In this excerpt from Joshua: Evangelical Biblical Theology Commentary, David Firth explains how the purpose and genre help explain the issues of violence in the book of Joshua.
The book of Joshua stands at an important point of transition both in the life of Israel and within the canon that reflects on that life. Appreciation of this shared transition is crucial if we are to read this text and continue to hear it as Scripture today. These points of transition have also played an important role in how the book has been understood through the years, not only in recent critical interpretation but also in the history of Christian interpretation.
The transitional function of the book is flagged by its opening verses, declaring that Moses was dead and Joshua was therefore to lead Israel into the land God was giving them. Moses had been the pivotal human figure in the Pentateuch, the one who led Israel out from Egypt and through whom the great body of God’s teaching at Sinai had been delivered. But Moses had died outside the land (Deut 34). Of the great promises to Abraham of blessing, a divine-human relationship, posterity, and land (which can be traced back to Gen 12:1–3), the promise of land remains unfulfilled by the end of Deuteronomy. So do we read Joshua as the completion of the promises from the Pentateuch? If so, does it matter that we no longer have Moses as the key figure? Or do we read Joshua as initiating something new in Israel’s life? If so, are we to read it primarily in terms of what follows?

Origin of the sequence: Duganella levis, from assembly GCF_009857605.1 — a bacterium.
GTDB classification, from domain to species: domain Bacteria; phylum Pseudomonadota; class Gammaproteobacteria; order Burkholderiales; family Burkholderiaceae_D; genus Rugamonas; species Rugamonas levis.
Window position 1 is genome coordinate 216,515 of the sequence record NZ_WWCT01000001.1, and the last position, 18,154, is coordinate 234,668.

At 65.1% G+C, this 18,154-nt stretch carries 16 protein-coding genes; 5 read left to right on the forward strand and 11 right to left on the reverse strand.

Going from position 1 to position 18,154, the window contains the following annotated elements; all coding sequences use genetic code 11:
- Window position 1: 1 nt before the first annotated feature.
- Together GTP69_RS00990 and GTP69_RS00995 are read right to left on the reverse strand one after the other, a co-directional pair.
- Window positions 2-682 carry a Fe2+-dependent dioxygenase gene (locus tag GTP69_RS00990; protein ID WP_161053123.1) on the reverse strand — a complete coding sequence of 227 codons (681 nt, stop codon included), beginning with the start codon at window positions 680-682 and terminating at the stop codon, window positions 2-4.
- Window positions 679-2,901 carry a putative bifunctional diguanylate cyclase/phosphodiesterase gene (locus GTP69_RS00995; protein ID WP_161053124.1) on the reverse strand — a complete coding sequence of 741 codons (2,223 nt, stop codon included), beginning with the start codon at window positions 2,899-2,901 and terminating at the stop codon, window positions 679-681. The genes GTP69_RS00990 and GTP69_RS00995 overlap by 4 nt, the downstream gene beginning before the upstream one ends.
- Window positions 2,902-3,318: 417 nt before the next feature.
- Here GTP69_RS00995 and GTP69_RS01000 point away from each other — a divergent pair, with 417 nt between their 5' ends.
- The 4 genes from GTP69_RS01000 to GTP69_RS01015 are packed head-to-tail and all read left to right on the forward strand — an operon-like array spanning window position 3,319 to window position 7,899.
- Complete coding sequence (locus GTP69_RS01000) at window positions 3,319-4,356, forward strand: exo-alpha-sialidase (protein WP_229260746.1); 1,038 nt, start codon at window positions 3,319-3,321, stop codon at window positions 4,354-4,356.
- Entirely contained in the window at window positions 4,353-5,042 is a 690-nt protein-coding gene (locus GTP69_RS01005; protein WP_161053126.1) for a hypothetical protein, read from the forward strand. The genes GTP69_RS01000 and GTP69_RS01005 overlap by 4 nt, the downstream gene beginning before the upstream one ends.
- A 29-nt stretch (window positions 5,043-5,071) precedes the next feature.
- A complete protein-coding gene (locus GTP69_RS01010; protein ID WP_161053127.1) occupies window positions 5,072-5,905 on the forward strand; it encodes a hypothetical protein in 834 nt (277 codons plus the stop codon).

The answers to these questions have largely shaped the interpretation of this book. Although there are no simple answers to the questions themselves, the view developed here is that Joshua is a bridge text. Janus-like, it looks back to the Pentateuch and the themes developed there while regarding itself as a discrete work, and it also anticipates Israel’s life in the land, planting seeds for a larger story while still being complete in itself. Overemphasizing either of these perspectives leads to a distortion in how this text is read. If we primarily look at its role in bringing the Pentateuch’s themes to completion, we underplay its preparation for what follows. Conversely, if we primarily look at how it prepares for events that follow, then we underplay its important links to what has gone before. We need instead to read Joshua as a distinctive work that relates both to what has gone before and what comes after, but without subsuming it into either.